Fatma Anyanzwa made headlines in the early 1990s for her tenacious fight against rape. She founded the first anti-rape organisation in Kenya and bore the brunt of standing in the frontline against rape and assault. She was once arrested for protesting in front of a courthouse to demand justice for three schoolgirls who had been raped by two Asian factory workers, sparking an international petition for her release. She said: “The fight against rape was not an easy one. We were not only fighting rapists, but also a judicial system that could not deliver justice to victims.” She currently oversees the Kenya Grassroots Leaders Network in Kibera which comprises women leaders at grassroots level collaborating with local authority, government, religious organisations and NGOs to sensitise the community about rape.
Hawa Aden Mohamed, known as “Mama Hawa,” founded the Galkayo Education Centre for Peace and Development which has assisted more than 215,000 displaced and victims of violence since 1999. Mama Hawa is a former Somali refugee who returned from Canada to Somalia in 1995 to help Somalis who have fled war, famine and violence. In 2012, Mama Hawa won the United Nations refugee agency’s Nansen Refugee Award for her work in helping thousands of Somali women and girls, many of them rape victims, start new lives in their battered homeland. “In a society like Somalia, it’s very often that a woman or a girl is raped and they are severely marginalised thereafter. So what she has done is given them is a home, a new start, hope for a new life and their dignity back,” UNHCR spokeswoman Melissa Fleming told a news briefing.
Johanna Crawford is the Founder and Executive Director of Web of Benefit – a U.S.-based nonprofit working to help women who have survived abuse to successfully rebuild their lives. When she was young, living in a middle-class, white suburb of Philadelphia, her father—a handsome, charming man when sober—drank often and abused her mother. When she was 13, he tried to kill her. She rarely saw him after that. When Ms. Crawford was 55 years old, she volunteered at a crisis shelter and gave a survivor US$40 and knew that she had changed her life. This inspired Ms Crawford to start Web of Benefit.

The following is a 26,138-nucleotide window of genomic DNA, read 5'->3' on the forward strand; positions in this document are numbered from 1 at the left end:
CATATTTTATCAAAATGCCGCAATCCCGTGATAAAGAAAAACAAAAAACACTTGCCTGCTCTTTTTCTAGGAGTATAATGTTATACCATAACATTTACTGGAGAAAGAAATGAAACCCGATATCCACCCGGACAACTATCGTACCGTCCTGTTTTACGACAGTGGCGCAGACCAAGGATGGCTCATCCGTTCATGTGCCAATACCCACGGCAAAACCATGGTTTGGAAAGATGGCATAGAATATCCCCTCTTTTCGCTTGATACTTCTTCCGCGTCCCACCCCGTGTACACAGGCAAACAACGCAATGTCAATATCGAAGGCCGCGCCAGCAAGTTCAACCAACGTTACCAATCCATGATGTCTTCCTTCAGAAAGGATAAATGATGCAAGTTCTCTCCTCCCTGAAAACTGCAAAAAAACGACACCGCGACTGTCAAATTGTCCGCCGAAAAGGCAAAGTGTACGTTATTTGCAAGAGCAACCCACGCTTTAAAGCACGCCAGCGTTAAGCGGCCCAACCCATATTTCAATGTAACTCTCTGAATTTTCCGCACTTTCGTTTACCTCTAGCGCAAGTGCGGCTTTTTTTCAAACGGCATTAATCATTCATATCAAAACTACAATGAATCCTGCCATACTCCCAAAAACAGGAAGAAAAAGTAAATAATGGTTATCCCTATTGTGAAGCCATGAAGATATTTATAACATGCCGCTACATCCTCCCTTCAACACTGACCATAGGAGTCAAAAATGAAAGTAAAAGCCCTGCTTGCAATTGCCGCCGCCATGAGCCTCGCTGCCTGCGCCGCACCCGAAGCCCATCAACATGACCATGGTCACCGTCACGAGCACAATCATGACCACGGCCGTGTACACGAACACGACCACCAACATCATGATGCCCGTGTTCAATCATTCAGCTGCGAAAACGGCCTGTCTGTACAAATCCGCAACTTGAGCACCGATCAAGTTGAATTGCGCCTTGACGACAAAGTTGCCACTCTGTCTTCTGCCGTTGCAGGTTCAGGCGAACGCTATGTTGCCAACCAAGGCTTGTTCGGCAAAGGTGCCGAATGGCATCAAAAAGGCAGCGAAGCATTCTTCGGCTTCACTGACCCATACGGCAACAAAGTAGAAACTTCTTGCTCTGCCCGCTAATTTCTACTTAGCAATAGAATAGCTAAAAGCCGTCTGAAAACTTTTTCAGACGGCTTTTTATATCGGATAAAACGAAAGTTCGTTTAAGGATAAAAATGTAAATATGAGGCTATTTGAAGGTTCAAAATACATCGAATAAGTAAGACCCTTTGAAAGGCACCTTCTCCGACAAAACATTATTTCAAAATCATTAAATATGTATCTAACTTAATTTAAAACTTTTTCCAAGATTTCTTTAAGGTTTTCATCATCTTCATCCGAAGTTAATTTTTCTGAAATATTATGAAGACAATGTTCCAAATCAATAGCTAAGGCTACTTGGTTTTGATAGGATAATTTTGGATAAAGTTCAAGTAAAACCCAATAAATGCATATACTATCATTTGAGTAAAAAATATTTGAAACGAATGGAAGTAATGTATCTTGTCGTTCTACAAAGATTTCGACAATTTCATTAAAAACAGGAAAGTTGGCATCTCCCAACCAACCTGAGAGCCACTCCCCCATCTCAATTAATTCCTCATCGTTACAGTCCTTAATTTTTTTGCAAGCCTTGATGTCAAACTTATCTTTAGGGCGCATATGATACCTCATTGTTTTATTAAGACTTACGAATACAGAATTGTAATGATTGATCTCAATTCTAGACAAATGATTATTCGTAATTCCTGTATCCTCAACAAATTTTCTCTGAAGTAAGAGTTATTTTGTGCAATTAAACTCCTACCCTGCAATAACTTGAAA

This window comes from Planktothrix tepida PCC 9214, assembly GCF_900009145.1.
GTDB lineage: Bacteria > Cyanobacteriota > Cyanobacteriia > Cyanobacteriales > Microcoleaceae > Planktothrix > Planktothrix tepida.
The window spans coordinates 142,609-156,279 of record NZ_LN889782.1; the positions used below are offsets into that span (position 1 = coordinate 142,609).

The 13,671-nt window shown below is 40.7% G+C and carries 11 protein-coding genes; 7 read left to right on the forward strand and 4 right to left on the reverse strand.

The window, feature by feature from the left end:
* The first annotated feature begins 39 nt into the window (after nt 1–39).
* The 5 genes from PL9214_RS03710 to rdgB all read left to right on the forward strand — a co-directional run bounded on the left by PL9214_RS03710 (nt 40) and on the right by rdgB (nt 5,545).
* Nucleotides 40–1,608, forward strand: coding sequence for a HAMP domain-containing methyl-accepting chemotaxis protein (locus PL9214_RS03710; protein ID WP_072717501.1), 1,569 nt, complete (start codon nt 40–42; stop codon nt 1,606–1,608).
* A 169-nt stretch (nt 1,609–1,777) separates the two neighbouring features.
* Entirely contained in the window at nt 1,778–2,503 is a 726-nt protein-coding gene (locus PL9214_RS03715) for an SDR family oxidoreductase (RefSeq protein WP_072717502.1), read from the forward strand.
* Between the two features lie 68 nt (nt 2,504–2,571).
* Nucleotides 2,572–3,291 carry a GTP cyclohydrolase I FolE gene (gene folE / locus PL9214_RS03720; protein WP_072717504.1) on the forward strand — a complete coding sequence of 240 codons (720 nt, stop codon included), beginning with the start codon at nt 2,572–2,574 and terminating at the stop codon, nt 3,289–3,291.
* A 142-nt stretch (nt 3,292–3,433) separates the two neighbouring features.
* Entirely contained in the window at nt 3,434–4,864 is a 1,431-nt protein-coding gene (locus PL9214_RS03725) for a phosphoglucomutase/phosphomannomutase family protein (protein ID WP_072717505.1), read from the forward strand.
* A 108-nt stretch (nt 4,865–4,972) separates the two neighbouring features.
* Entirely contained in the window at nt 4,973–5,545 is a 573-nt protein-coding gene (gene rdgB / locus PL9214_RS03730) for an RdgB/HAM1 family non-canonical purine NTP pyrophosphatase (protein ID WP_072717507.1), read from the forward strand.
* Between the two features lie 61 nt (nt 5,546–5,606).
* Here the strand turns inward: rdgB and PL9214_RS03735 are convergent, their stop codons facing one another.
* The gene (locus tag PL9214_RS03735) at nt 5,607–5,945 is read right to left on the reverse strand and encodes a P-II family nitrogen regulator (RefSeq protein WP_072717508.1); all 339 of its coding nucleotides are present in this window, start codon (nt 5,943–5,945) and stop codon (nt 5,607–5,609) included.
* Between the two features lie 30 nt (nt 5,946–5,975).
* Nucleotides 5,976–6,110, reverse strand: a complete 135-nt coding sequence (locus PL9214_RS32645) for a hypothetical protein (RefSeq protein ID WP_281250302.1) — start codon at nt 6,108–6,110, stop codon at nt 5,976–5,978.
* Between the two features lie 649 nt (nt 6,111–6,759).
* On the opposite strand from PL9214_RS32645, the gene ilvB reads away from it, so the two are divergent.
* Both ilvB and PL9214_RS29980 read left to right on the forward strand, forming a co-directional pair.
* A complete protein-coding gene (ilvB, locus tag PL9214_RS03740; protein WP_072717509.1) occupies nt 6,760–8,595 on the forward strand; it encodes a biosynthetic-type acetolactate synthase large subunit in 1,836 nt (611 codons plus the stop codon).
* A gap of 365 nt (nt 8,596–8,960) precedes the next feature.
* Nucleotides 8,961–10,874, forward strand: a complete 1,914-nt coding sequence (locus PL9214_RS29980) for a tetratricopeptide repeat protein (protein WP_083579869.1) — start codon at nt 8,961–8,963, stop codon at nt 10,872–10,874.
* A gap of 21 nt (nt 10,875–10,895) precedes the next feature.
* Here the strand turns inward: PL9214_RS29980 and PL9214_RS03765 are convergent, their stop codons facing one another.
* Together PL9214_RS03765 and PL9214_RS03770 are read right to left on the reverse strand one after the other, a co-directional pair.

Luz Mendez is a Guatamalan women’s rights activist and peacemaker who has long advocated for the recognition of women’s rights in peacebuilding efforts and bringing to the surface a long-hidden dimension of war: sexual violence against women. Between 1991 and 1996 Luz participated in the peace negotiations as the only woman and as part of the Guatemalan National Revolutionary Unity’s delegation. She dedicated special attention to highlighting the crimes of sexual violence committed by state forces – of which the overwhelming majority were indigenous women. Her successes included the inclusion of the penalisation of sexual harassment in the accords.
Malala Yousafzai is a 15-year-old activist advocating for girls’ education who made headlines when she was shot in the head by the Taliban on 9 October 2012 for daring to push on with her activism. Malala earned global respect since starting a blog documenting her desire to get an education and the struggles of getting an education in the Swat Valley where the Taliban has periodically banned girls from attending school. Gradually she started promoting education for girls in interviews and advising local authorities on education. Today, Malala continues to recover from the murder attempt in a hospital in the UK and the UN Special Envoy for Global Education has started a petition and designated 12 November as #IAmMalala Day in recognition of her efforts.
Malya Villard-Appolon survived two rapes. In 2004, she established KOFAVIV, an organisation that helps other survivors find safety, medical care and legal aid. She would not let the 2010 earthquake (which destroyed her home and office) deter her in her work and she and her group have helped more than 1,400 women since the earthquake hit Haiti. Ms. Villard-Appolon said: “There is too much violence in Haiti. I want people… to know the work that KOFAVIV is doing to combat corruption. We are fighting for the women and children who, after the earthquake, became victims. We are fighting for justice.”